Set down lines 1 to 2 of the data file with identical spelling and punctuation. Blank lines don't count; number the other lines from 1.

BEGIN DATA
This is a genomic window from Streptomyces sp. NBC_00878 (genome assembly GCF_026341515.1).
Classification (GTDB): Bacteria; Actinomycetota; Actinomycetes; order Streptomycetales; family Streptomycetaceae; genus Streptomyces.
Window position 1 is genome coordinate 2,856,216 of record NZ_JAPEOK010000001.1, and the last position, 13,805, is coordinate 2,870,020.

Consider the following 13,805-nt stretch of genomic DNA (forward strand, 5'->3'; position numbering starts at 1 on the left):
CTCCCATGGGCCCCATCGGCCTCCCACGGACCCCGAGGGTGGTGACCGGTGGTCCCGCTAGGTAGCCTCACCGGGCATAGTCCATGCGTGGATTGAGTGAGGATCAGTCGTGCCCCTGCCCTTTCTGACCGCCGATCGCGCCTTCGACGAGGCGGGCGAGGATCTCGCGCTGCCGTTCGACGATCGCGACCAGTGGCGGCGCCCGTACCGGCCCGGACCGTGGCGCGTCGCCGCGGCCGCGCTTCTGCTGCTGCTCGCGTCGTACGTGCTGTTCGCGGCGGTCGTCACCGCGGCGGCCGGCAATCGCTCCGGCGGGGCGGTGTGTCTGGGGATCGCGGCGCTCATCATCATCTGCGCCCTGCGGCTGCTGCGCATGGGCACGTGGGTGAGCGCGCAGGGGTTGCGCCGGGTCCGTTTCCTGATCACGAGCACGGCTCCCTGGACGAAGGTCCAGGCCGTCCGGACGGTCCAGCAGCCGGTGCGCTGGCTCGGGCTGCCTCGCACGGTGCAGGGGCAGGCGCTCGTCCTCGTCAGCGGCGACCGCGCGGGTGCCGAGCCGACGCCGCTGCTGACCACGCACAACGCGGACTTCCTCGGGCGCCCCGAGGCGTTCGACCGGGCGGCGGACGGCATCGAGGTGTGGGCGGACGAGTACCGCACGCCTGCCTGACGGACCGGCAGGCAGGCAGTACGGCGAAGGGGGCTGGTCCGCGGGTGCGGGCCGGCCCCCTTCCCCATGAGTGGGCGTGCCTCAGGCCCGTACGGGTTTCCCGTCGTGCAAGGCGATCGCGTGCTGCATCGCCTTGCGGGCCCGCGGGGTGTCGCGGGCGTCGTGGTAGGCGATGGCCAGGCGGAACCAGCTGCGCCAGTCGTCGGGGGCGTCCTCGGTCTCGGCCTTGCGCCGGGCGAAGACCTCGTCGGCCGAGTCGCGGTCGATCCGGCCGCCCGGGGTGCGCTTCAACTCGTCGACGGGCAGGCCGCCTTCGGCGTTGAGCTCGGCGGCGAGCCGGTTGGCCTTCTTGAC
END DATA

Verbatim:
This is a genomic window from Streptomyces sp. NBC_00878 (genome assembly GCF_026341515.1).
Classification (GTDB): Bacteria; Actinomycetota; Actinomycetes; order Streptomycetales; family Streptomycetaceae; genus Streptomyces.